Footpaths worn house to house in grass and snow for hide and seek, mail’s daily rounds, our cupboards found wanting. We angle out at the corner on 35th, we line and knot at the post office, corner store, bus stop, and coffee shop. Earnest pairs of Mormons ply the sidewalks. Brash boys pool at corners, the girls circle wide. Daily errands and enthusiasms, the internal song and scar of regular attendance. Coming to, coming to. Our appetites assembled in avenues north to south, laid down in streets west to east. I trace half-moons over my sleepy daughter’s eyes. First Wednesday sirens ratchet rote warning. The city ringed out, a grid gathering. Massage parlors uneased into taquerias. Monthly checks cashed, remesas de cada mes. We untangle to Axochiapan, San Salvador, Saigon, Mogadishu, Smoland, Port-au-Prince. The rise and run of flight plans, the moon filling up again. The bus lines turn back on themselves, 14 to 14, the 23 to the 23. Remoteness not abolished, but held at bay. I pull close to my wife in the night. March melt-water release, May lilac traffic. Porch steps a comely place. An open bottle invites, the smell of charcoal lighter convenes. Yellow ribbons down the block call the sleepwalkers home. If I am still, I feel the earth hum in my ears, a sway in my knees. Find the soft between knuckles. The red-tailed hawk I saw once on pole returns only in my thoughts. Not slowing down, not forgetting to ferry the sun back for May Day, not forgetting to look both ways. Each block, the whole story. Some arrivals gave their wings for the flight. Now we press together, brimming.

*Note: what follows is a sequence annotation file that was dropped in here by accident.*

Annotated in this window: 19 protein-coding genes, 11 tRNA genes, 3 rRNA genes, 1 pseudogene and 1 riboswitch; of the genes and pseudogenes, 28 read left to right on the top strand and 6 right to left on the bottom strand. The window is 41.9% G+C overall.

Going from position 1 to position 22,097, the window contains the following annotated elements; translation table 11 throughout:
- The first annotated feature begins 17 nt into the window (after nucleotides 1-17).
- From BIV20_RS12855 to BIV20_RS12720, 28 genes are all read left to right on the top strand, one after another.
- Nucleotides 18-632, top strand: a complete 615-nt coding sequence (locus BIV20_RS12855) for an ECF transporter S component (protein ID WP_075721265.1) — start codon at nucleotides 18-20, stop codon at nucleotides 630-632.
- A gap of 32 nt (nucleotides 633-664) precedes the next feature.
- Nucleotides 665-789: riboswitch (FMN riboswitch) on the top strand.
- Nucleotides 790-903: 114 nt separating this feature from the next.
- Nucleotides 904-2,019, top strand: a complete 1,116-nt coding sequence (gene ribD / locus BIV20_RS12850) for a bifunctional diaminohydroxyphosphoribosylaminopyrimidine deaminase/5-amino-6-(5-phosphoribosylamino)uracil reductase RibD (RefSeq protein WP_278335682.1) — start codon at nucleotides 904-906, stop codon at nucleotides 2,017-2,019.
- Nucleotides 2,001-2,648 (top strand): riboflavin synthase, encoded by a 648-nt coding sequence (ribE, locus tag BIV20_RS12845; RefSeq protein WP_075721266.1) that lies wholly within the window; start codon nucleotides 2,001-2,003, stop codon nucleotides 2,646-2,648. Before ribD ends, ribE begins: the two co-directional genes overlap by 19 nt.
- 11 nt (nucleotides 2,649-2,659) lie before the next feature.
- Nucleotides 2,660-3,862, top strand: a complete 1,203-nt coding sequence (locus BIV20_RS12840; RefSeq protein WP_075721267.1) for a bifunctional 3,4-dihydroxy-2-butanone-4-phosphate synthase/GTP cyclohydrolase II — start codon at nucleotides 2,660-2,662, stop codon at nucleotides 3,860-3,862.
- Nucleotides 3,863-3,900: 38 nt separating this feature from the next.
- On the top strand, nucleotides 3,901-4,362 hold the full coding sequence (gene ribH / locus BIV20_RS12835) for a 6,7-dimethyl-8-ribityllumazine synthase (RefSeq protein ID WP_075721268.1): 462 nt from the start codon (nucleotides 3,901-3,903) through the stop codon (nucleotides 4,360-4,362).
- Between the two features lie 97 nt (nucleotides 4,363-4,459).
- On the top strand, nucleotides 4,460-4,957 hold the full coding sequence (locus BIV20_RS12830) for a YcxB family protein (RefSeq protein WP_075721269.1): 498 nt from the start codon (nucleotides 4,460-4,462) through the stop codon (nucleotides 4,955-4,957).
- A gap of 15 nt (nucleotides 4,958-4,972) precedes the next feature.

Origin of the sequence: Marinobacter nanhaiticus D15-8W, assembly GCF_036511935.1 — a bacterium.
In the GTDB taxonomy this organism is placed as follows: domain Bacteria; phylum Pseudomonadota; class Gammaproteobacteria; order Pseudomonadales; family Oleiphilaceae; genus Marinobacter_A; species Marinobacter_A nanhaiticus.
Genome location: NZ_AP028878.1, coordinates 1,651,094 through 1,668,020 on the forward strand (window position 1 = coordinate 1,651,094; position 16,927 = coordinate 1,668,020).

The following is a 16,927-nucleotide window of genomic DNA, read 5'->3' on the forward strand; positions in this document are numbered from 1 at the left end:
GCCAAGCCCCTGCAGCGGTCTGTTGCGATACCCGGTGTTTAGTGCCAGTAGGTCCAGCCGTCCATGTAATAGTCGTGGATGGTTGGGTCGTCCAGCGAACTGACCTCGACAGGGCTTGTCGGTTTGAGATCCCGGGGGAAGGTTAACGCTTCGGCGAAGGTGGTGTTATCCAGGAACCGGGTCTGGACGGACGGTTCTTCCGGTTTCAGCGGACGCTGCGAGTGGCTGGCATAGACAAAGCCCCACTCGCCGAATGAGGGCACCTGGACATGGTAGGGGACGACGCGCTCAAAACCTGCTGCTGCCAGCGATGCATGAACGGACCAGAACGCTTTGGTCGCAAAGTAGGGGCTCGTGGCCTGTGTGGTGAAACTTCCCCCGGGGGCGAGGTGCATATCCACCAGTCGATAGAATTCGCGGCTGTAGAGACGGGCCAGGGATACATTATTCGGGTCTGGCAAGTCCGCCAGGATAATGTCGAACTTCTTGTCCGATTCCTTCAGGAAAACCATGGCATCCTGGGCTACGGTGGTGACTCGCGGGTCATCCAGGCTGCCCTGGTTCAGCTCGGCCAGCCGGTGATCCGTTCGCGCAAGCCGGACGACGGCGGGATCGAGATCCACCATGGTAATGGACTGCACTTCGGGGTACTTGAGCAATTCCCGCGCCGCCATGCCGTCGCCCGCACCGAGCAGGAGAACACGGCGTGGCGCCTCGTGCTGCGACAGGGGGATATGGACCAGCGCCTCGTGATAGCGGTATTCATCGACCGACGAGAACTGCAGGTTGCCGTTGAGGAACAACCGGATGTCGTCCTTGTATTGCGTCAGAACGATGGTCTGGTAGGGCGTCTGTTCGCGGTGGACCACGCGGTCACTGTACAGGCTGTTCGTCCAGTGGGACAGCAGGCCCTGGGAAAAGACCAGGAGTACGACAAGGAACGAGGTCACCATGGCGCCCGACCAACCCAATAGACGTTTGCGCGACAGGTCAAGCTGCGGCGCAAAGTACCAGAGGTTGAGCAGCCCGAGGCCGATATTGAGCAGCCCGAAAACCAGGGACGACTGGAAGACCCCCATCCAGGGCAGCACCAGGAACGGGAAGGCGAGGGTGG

Juror comments: Poet Connie Wanek selected Holloways as a 2009 mnLIT/What Light winner. She says, “This poem explores a rich cityscape, densely peopled, yet not without elements of the natural world, lilacs and hawks and ‘the moon filling up again.’ I like the word play, too: ‘Porch steps a comely place.’ This poem is a gathering place.”
About the poet: In between stints at the U of M (BA 1993, MFA 2007), Mike Rollin worked as teacher, interpreter, and community organizer, and for one luminous night, as a Buddhist televangelist. He’s had poems in Puerto del Sol, Water~Stone, Bombay Gin, Northwest Review, Atlanta Review, and elsewhere. He lives in Minneapolis in fabulous Powderhorn Park, and serves the urges of art and community on the board of the Powderhorn Writers Festival.
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